In an attempt to make this bit of the web-i-verse (©mattyp 2010) useful, I'll be posting bits of knowledge from my years as an audio engineer. Most of this stuff I picked up in school, with a few years of experience to fine tune the techniques. Today's lesson: Recording an acoustic guitar.
OK so miking an acoustic guitar is pretty straightforward, or at least it can be. Throw your best mic in front and let 'er rip. Done.
Want a bit more? Fine. I like using 2 or 3 mics, usually a large diaphragm condenser near the butt of the guitar, not in front of the sound hole. usually the sound hole placement, while loudest, sounds too boomy and loses low end definition. I like the mic placed slightly to the side of the guitar, aimed across the soundboard. The other mic I like to use is a pencil condenser, or AKG 414 or similar, anything with good clarity. I put this about 1-2 feet in front of the headstock, aimed at the 12 fret. This picks up nice sparkle, and surprisingly really deep bass tones as well. Play with the phase, pan and EQ a bit to separate the channels, and thee you are.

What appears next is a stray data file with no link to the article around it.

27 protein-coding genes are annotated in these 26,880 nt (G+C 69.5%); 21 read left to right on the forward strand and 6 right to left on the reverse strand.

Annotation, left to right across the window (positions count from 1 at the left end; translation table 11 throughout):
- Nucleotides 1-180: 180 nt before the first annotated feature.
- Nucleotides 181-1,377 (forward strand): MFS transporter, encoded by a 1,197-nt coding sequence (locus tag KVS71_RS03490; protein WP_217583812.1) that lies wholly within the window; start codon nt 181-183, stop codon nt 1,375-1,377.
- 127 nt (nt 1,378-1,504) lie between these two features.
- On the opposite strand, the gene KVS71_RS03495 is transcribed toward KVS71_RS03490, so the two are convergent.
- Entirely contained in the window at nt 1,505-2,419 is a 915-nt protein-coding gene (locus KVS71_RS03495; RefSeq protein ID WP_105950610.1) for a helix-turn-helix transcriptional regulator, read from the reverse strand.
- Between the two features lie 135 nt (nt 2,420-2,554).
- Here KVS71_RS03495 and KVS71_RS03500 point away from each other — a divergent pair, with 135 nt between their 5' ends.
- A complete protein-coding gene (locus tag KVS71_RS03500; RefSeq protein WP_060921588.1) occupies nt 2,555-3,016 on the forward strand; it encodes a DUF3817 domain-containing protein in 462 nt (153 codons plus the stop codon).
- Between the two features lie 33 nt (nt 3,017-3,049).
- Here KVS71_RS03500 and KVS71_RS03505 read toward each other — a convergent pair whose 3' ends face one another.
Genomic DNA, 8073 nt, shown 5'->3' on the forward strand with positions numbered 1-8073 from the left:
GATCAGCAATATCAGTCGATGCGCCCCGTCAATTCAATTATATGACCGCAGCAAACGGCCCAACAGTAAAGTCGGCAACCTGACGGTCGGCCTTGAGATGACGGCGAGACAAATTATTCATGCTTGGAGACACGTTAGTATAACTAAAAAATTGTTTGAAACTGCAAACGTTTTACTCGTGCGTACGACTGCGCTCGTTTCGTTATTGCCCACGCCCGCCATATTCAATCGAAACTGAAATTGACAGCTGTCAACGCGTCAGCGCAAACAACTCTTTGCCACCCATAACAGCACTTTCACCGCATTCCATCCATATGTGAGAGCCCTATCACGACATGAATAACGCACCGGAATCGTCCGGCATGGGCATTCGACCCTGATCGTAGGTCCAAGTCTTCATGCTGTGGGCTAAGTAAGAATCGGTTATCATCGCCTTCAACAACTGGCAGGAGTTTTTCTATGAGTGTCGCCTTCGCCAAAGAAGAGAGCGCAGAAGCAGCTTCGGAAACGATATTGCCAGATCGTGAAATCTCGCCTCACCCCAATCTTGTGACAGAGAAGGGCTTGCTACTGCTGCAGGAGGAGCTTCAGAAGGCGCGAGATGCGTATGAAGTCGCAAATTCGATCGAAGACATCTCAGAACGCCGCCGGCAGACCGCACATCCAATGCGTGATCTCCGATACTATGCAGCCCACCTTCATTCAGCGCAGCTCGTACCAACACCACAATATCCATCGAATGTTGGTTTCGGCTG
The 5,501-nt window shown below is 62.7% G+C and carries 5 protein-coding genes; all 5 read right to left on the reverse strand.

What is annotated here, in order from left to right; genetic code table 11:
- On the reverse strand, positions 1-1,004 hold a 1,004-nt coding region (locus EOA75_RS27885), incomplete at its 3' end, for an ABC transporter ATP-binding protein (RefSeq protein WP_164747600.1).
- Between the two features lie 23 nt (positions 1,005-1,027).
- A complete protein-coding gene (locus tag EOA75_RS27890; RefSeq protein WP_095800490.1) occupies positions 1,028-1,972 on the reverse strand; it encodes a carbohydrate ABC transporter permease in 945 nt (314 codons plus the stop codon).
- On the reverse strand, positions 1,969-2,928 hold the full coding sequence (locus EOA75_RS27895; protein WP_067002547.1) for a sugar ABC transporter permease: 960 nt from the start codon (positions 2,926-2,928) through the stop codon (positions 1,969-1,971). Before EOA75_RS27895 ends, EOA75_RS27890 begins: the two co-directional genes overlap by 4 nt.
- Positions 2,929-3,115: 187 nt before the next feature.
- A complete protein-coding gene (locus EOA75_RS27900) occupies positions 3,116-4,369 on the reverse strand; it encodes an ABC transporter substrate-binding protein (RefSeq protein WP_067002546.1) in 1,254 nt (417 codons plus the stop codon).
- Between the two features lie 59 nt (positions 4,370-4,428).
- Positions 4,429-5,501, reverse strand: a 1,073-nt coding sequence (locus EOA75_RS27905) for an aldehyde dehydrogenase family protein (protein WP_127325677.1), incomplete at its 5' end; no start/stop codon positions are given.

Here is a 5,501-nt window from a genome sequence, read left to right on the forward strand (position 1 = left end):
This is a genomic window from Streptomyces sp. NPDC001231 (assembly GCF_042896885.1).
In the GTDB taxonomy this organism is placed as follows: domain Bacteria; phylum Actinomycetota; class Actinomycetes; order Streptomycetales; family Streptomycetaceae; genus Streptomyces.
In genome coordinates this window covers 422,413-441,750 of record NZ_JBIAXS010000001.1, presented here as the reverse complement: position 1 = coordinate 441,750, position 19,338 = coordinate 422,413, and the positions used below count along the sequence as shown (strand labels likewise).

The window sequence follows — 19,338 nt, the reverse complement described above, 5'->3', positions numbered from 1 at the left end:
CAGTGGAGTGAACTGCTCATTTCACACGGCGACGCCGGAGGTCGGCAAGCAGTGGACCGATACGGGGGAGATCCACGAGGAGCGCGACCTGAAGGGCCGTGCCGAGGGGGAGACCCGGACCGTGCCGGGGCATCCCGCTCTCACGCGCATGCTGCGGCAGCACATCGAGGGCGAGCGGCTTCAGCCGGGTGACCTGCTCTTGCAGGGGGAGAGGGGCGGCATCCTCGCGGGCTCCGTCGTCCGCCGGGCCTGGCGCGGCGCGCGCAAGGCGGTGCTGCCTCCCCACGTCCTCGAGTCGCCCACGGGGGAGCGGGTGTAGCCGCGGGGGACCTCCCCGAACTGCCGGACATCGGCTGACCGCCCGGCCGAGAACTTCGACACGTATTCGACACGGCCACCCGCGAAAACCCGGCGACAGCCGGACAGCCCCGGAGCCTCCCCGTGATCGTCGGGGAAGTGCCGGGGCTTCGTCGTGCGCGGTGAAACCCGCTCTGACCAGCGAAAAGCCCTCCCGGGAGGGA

This really works well for almost all guitars however sometimes I do add a mic directly overhead centre, to help add a bit of room tone, especially if recording in a nice sounding large room.
Revolutionary? Naw, but it works. It also helps if you can cement the guitar player in place to avoid having to reposition mics every time he needs another cup of coffee. As for EQ, i have no rules, other than keeping it fairly unmodified before it's recorded. I'm not going to list what gear you should run it through, I'm sure you can figure out to run it in your best stuff, whatever that may be. Acoustic guitar doesn't really need compression while being recorded, but if you have outboard comps, now would be the time to use 'em.
Hopefully you find this useful. If you use it, let me know what you think, or if you have any different ideas please feel free to share in the comments.